My two pairs of children – two boys and after three years, two girls – adored each other as toddlers and babies. Our sons live in London and are therefore still close, but our daughters live abroad so rarely meet except for major family events like our 80th and 90th birthdays.
I’m sure that as a toddler Louise thought Jane was her special possession. At the first peep of a demand for a feed, Louise would pull at my skirt, wailing ‘Ninny crying! Ninny crying!’ Fortunately that nickname didn’t stick. This year when Jane, having had chemotherapy and a total gastrectomy for stomach cancer, was left alone when her husband needed surgery, Louise flew to Switzerland from Spain to be with her at that worrying time – braving the huge queues at the airports because of Covid.
Not that there was always peace between the sibs, but let no-one from outside dare attack any one of them!! Their motto was definitely ‘All for One and One for All’.
It’s very sad to read of brothers and sisters who have lost contact, haven’t seen or heard from each other for years. One wrote to say she only discovered her brother had got married when she read about it on Facebook.
Read more of Abby’s stories in her memoir ‘Woman in a White Coat’ and her previous posts Abby’s Tales of Then and Now. You can Look Inside on the Amazon site and get a taster for free. ‘Woman in a White Coat’ is £2.99 for the Kindle version and £9.99 in paperback. ‘Abby’s Tales of Then and Now’ is £2.99 for the Kindle version and £12.99 for the 7” x 9” paperback. Both are illustrated in colour.
Happy New Year – and many more to come for all of you wonderful people who have been following my blog and reading my memoir ‘Woman in a White Coat.’
Always great having Louise and her family over from the Basque Country for the New Year and Simon and Bernard and his girlfriend coming to dinner tomorrow. Has to be vegetarian for Bernard and Josh is cooking vegetable cottage pie. I’m going to make the desert – Plum Traybake.
Louise made a great flyer to take to independent bookshops. A few have agreed to stock my book.
As we are warned on the National Theatre website, this new translation by Simon Stephens certainly does contain a lot of filthy language and immoral behaviour – a lot more than in the production we saw in 1956 – the Lord Chancellor’s rules were stringent then.
Rory Kinnear, son of the comedian Roy Kinnear, was great as Macheath, with a surprisingly good singing voice. I always enjoy seeing live musicians on the stage – the last time was the production of Nell Gwynn. The deep bass tones of the Balladeer (George Ikediashi) and Mr Peachum (Nick Holder) resounded in the Olivier theatre.
If you’re in good time you can browse the ground floor souvenir shop. I’m always a sucker for little things – I have a large collection of erasers from the major London galleries and museums.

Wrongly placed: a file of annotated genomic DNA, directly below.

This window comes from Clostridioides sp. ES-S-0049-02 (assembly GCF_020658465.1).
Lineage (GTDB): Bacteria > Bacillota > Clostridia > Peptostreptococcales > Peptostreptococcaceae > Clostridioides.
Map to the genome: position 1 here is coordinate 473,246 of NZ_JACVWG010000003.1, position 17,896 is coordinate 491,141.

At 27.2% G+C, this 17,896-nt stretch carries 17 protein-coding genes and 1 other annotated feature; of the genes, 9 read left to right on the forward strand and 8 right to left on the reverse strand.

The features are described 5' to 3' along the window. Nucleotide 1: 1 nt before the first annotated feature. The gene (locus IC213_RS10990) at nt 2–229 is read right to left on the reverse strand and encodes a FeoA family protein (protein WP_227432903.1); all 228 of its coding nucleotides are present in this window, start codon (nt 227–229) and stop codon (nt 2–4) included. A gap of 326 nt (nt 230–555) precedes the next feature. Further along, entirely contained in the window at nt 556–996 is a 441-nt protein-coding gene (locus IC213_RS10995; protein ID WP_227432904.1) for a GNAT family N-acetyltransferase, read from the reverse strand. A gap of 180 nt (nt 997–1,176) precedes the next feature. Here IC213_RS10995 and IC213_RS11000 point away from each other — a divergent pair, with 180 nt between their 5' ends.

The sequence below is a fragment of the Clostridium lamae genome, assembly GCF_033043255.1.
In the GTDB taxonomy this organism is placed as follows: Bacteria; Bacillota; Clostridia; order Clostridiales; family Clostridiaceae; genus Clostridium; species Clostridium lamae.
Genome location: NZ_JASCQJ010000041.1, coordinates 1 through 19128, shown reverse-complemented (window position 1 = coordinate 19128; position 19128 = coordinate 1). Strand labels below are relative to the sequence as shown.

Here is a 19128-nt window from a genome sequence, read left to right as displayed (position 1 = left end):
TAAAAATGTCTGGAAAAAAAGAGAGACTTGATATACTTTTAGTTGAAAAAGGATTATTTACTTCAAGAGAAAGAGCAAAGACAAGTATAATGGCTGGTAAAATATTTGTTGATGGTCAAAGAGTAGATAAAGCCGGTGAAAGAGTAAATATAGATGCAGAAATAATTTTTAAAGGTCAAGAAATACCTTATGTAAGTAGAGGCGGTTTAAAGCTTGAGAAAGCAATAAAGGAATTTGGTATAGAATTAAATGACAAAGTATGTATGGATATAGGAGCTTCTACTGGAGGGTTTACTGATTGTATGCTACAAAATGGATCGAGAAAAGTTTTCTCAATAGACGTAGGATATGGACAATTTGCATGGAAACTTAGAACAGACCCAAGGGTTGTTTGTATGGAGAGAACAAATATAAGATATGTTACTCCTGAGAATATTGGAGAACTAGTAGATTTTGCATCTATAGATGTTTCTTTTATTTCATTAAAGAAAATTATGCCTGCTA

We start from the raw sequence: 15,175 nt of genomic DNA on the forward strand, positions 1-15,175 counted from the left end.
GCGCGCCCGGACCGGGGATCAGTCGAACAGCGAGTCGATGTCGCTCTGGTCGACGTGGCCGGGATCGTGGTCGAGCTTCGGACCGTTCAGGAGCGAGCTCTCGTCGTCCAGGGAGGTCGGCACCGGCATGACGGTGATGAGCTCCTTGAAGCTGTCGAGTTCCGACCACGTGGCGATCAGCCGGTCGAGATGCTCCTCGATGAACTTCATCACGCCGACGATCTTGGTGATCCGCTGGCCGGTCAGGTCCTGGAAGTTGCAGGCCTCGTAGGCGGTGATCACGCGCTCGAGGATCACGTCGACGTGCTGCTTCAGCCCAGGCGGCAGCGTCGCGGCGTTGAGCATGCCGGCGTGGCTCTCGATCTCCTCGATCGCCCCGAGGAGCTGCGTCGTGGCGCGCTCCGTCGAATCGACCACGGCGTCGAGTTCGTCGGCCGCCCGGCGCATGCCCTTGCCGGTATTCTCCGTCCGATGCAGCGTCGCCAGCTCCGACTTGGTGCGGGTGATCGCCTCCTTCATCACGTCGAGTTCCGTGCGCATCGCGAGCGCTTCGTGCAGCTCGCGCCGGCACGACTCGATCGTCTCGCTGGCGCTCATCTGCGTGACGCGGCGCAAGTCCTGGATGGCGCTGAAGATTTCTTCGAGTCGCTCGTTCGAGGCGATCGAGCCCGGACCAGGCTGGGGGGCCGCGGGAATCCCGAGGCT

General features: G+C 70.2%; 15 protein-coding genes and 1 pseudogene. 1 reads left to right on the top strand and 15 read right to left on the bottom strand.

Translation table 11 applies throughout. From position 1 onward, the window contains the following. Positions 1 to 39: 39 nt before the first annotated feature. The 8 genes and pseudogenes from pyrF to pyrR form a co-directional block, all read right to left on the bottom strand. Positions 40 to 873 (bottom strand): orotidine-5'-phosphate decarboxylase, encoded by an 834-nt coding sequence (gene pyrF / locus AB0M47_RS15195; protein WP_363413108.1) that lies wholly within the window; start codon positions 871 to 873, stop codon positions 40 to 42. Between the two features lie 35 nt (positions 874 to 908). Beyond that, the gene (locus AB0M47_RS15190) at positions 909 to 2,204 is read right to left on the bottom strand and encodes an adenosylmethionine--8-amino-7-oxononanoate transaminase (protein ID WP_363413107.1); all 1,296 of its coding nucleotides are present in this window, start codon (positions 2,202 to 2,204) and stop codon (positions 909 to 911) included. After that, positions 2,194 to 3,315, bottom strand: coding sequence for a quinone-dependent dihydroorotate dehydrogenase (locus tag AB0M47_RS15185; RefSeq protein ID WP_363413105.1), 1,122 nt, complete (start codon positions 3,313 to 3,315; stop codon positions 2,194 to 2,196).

Or wander out onto the balcony for fabulous London views.
Our son, Simon, says that we have too many kitchen gadgets but I don’t think that’s possible. For me it’s like not being able to be Too Rich or Too Thin!!
When I was cooking today, I realised just how many of the kitchen tools I use everyday came from Lakeland – including some they no longer stock like the little pyramidal plastic pots I use to freeze aliquots of lemon or lime juice or herbs. We were delighted when Lakeland opened a branch in Centre Court Mall in Wimbledon. Whatever we go there to buy we end up buying more.
Joshua didn’t really approve of the fact that though these bowls and plates look like Spanish pottery they’re made of Melamine – but who cares? We’ve had our recent share of breakages and I found the small bowls on the left irresistible!!
it’s that time of year. The sun comes out and so do the barriers and temporary traffic lights. A ten minute drive takes 45 minutes. So much traffic in London. Can’t help wondering will it seize up altogether?
I love living in London – so much to do and so much to see – but I wish the weather was a bit more consistent. Got soaked yesterday on my way to a meeting to discuss Woman in a White Coat and roasted in my waterproof jacket when the sun came out.
But what would we talk about to strangers passing in the night if we didn’t have our unpredictable weather?
The view from the ninth floor is stunning. It stretches from the London Eye in the East to the MI6 building in the West. In front of me is a cityscape of grey rooftops. Most of the buildings are still dark but a few lighted windows show that some people are already at work. The flags on the Houses of Parliament flap in the breeze and the long sharp leaves on our dwarf palm tree rustle. At this time of day the pods on the London Eye are still empty of people. In the far distance red warning lights on the tallest buildings and cranes look like a constellation of red stars. A lone airplane roars overhead on its way to Heathrow Airport and there is already a steady hum of traffic along Horseferry Road. Big Ben’s face is lit up. I hear it toll the hour.